Am Fam Physician. 2005 Sep 15;72(6):1113.
Exercise training has been shown to reverse the decline in muscle strength and aerobic power that occurs in older patients with coronary artery disease (CAD). A small increase in the peak aerobic power was associated with a 10 percent reduction in cardiac mortality in older women with CAD. Older women with CAD have peak aerobic power and muscle strength lower than age-matched healthy sedentary or active women, and a lower level than is required to maintain activities of daily living. Previous cardiac rehabilitation studies have excluded older women with CAD, but this population probably has the most to gain from exercise programs. Hung and colleagues measured the impact of an aerobic training program with or without strength training in older women with CAD.
The trial included 18 women 60 to 80 years of age who were referred to a rehabilitation program after a recent myocardial infarction. The rehabilitation program was eight weeks long with three sessions per week. Study participants were randomly assigned to receive aerobic training or combined aerobic training with upper- and lower-extremity strength training. The study participants were assessed before the start and at the end of the rehabilitation program. The assessment included an incremental exercise test, a six-minute walk test, and upper- and lower-extremity maximal strength tests. A health-related quality of life survey was performed after the rehabilitation program using the MacNew heart disease health-related quality of life instrument, which measures the physical, emotional, social, and global domains of well-being.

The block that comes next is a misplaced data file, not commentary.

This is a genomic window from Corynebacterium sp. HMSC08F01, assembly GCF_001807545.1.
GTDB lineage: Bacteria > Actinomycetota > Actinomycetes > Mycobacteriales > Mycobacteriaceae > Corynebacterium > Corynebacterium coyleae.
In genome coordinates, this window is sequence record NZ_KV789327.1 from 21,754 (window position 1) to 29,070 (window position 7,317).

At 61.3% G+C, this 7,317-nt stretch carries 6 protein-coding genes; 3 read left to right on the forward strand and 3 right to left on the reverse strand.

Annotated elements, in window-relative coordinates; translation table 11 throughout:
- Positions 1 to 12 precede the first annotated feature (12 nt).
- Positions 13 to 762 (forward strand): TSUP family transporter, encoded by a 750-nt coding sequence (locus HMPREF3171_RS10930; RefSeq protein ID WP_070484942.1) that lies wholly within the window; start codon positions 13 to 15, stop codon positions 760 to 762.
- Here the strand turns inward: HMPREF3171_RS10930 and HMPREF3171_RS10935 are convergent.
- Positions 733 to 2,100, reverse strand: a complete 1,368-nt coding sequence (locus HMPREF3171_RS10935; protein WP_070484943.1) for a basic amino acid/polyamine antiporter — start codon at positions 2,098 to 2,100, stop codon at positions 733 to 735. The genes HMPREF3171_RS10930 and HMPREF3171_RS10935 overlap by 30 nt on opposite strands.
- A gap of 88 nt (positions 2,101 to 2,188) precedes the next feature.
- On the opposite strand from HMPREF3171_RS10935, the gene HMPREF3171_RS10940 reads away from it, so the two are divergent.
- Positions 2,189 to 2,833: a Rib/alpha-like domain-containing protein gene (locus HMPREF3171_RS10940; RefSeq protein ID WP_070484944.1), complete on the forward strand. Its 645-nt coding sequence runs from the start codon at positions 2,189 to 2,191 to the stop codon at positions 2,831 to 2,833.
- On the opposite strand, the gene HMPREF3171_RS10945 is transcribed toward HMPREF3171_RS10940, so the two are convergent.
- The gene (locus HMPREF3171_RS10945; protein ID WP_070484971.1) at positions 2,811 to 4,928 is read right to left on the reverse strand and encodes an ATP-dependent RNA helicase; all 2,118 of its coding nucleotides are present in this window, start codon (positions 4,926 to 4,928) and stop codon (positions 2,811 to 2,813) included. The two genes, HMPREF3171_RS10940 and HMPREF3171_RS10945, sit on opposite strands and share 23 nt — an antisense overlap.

The aerobic training group and the combined aerobic and strength training group had significant increases in peak aerobic power, distance walked in six minutes, and lower extremity strength. Both groups also had improved emotional and global quality of life scores. Study participants who received combined aerobic and strength training also had improved upper-extremity strength and physical and social quality of life scores, whereas those in the aerobic training group had no changes in these variables.
The authors concluded that older women with CAD should receive aerobic and strength training to improve their overall fitness and quality of life.
Hung C, et al. Exercise training improves overall physical fitness and quality of life in older women with coronary artery disease. Chest. October 2004;126:1026–31.
Copyright © 2005 by the American Academy of Family Physicians.
This content is owned by the AAFP. A person viewing it online may make one printout of the material and may use that printout only for his or her personal, non-commercial reference. This material may not otherwise be downloaded, copied, printed, stored, transmitted or reproduced in any medium, whether now known or later invented, except as authorized in writing by the AAFP. Contact firstname.lastname@example.org for copyright questions and/or permission requests.
Want to use this article elsewhere? Get Permissions